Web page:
Serving For The Common Good

I have been vocal over the years in criticizing the number of school districts in Chautauqua County–there are 18 of them. (If I lived in Virginia or in a similar state, there would be one county-wide district.) The average school superintendent in Chautauqua County makes over $150,000 per year. When you add benefits to that and multiply it by 18–we pay a lot for public school administration in the county.

Nevertheless, though we have a lot of school districts, they do need to be governed and I admire those who run for school board. It is not a paid position … they do it for our common good. I also like the fact that these elections are not partisan in nature–it is not Democrat vs. Republican. And, in most cases, the contests are quite civil. The candidates talk about their views on public education, and what they believe to be the best educational policies for our young people.

School board members also have to keep their eye on the budget and tax rate. There is now in New York state a property tax cap law which applies to local governments and school districts. There is also a state-aid formula which, in most instances in Chautauqua County, is the largest revenue source for public school education.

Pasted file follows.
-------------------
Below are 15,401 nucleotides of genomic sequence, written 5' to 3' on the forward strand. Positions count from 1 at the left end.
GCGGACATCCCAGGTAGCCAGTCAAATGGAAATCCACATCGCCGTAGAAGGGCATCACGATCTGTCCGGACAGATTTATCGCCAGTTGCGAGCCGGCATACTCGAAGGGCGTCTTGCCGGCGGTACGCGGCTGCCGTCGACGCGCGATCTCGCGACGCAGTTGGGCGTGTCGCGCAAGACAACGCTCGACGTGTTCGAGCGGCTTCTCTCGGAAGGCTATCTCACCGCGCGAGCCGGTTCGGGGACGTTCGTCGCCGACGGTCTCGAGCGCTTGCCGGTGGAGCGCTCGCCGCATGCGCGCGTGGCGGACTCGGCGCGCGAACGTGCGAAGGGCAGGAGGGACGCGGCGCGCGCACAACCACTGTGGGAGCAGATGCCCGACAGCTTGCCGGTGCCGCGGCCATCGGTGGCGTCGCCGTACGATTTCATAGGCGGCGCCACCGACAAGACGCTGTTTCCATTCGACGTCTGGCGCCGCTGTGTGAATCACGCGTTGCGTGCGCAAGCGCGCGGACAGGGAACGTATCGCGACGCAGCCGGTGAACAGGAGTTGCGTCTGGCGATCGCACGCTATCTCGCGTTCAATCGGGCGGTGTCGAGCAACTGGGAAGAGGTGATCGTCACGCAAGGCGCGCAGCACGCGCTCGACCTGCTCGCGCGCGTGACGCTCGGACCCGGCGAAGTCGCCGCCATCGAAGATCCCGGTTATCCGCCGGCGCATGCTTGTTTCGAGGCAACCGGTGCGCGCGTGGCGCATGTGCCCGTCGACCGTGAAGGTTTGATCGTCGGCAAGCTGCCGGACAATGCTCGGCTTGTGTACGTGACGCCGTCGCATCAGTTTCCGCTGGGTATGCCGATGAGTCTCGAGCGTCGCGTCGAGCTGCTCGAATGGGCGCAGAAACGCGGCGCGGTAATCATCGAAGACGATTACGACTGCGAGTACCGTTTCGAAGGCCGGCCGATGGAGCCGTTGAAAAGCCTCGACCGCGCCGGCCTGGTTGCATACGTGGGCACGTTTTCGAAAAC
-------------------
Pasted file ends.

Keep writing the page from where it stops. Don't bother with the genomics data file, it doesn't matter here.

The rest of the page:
I live in the Chautauqua Lake Central School District where state aid is actually less than the local tax levy. Yet, the district is good about sending out information to the voters prior to the school board elections and budget approval. The letter breaks down the budget into various categories and also includes biographies or resumes of the candidates running for election. The letter doesn’t totally take the “sting” out of paying school taxes, but it is an important effort in informing the taxpayers and voters about what is going on.

School board members usually don’t form a Political Action Committee or go out and raise money for their election. However, they are in the public eye and have to answer to their constituents just like every elected official.

I remember the days when elections were run in a similar, non-partisan manner in the city of Jamestown. You didn’t run as a Republican or Democrat. You ran on a “Citizens Party” or “Taxpayer’s Party”…or under some generic party name. It was a way of doing politics that left out some of the sharp edges that go with major party politics.

Could we ever go back to those “good old days?” Maybe not, but at least we should be grateful that school board politics are still non-partisan. You can listen to who has the best ideas for running the local school system, decide on whom you are voting for and not get tied up in whether they are a Republican or a Democrat.

So, to those who serve on school boards, thank you for what you do. It makes our lives better, and it is good knowing that there are well-intentioned, dedicated individuals who are still willing to “step up to the plate” and serve the community so that our children get a good education.

Rolland Kidder is a Stow resident.

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